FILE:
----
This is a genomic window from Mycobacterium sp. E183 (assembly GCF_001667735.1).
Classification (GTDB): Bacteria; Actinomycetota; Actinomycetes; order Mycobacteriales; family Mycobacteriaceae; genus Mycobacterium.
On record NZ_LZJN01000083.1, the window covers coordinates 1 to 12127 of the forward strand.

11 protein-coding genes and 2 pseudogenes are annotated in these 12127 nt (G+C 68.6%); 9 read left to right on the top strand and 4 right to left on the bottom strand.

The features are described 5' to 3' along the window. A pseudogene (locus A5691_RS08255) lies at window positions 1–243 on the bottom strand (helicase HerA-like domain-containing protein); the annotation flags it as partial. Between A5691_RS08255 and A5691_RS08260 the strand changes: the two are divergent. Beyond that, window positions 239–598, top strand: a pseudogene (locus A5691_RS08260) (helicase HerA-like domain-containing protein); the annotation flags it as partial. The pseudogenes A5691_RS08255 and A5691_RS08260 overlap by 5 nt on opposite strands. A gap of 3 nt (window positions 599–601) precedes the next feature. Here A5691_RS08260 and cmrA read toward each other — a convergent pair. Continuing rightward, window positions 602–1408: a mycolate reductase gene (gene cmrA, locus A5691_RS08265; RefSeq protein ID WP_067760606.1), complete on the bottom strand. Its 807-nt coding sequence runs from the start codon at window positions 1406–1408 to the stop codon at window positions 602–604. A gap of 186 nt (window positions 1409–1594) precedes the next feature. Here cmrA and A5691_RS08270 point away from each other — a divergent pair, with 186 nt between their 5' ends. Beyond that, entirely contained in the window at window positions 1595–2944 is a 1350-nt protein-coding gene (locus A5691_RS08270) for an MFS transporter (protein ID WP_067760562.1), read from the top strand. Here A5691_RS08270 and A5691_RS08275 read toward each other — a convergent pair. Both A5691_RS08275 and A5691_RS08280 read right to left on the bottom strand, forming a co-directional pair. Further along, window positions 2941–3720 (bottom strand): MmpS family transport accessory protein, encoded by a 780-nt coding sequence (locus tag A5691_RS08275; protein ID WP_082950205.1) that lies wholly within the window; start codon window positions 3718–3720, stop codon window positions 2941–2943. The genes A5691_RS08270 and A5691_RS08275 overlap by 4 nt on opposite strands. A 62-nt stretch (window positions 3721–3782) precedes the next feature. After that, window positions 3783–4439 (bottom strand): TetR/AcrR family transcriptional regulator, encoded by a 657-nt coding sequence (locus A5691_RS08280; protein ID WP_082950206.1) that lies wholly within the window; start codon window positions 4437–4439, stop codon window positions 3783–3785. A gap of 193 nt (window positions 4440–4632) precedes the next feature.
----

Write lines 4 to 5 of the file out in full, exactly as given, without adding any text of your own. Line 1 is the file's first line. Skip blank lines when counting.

11 protein-coding genes and 2 pseudogenes are annotated in these 12127 nt (G+C 68.6%); 9 read left to right on the top strand and 4 right to left on the bottom strand.

The features are described 5' to 3' along the window. A pseudogene (locus A5691_RS08255) lies at window positions 1–243 on the bottom strand (helicase HerA-like domain-containing protein); the annotation flags it as partial. Between A5691_RS08255 and A5691_RS08260 the strand changes: the two are divergent. Beyond that, window positions 239–598, top strand: a pseudogene (locus A5691_RS08260) (helicase HerA-like domain-containing protein); the annotation flags it as partial. The pseudogenes A5691_RS08255 and A5691_RS08260 overlap by 5 nt on opposite strands. A gap of 3 nt (window positions 599–601) precedes the next feature. Here A5691_RS08260 and cmrA read toward each other — a convergent pair. Continuing rightward, window positions 602–1408: a mycolate reductase gene (gene cmrA, locus A5691_RS08265; RefSeq protein ID WP_067760606.1), complete on the bottom strand. Its 807-nt coding sequence runs from the start codon at window positions 1406–1408 to the stop codon at window positions 602–604. A gap of 186 nt (window positions 1409–1594) precedes the next feature. Here cmrA and A5691_RS08270 point away from each other — a divergent pair, with 186 nt between their 5' ends. Beyond that, entirely contained in the window at window positions 1595–2944 is a 1350-nt protein-coding gene (locus A5691_RS08270) for an MFS transporter (protein ID WP_067760562.1), read from the top strand. Here A5691_RS08270 and A5691_RS08275 read toward each other — a convergent pair. Both A5691_RS08275 and A5691_RS08280 read right to left on the bottom strand, forming a co-directional pair. Further along, window positions 2941–3720 (bottom strand): MmpS family transport accessory protein, encoded by a 780-nt coding sequence (locus tag A5691_RS08275; protein ID WP_082950205.1) that lies wholly within the window; start codon window positions 3718–3720, stop codon window positions 2941–2943. The genes A5691_RS08270 and A5691_RS08275 overlap by 4 nt on opposite strands. A 62-nt stretch (window positions 3721–3782) precedes the next feature. After that, window positions 3783–4439 (bottom strand): TetR/AcrR family transcriptional regulator, encoded by a 657-nt coding sequence (locus A5691_RS08280; protein ID WP_082950206.1) that lies wholly within the window; start codon window positions 4437–4439, stop codon window positions 3783–3785. A gap of 193 nt (window positions 4440–4632) precedes the next feature.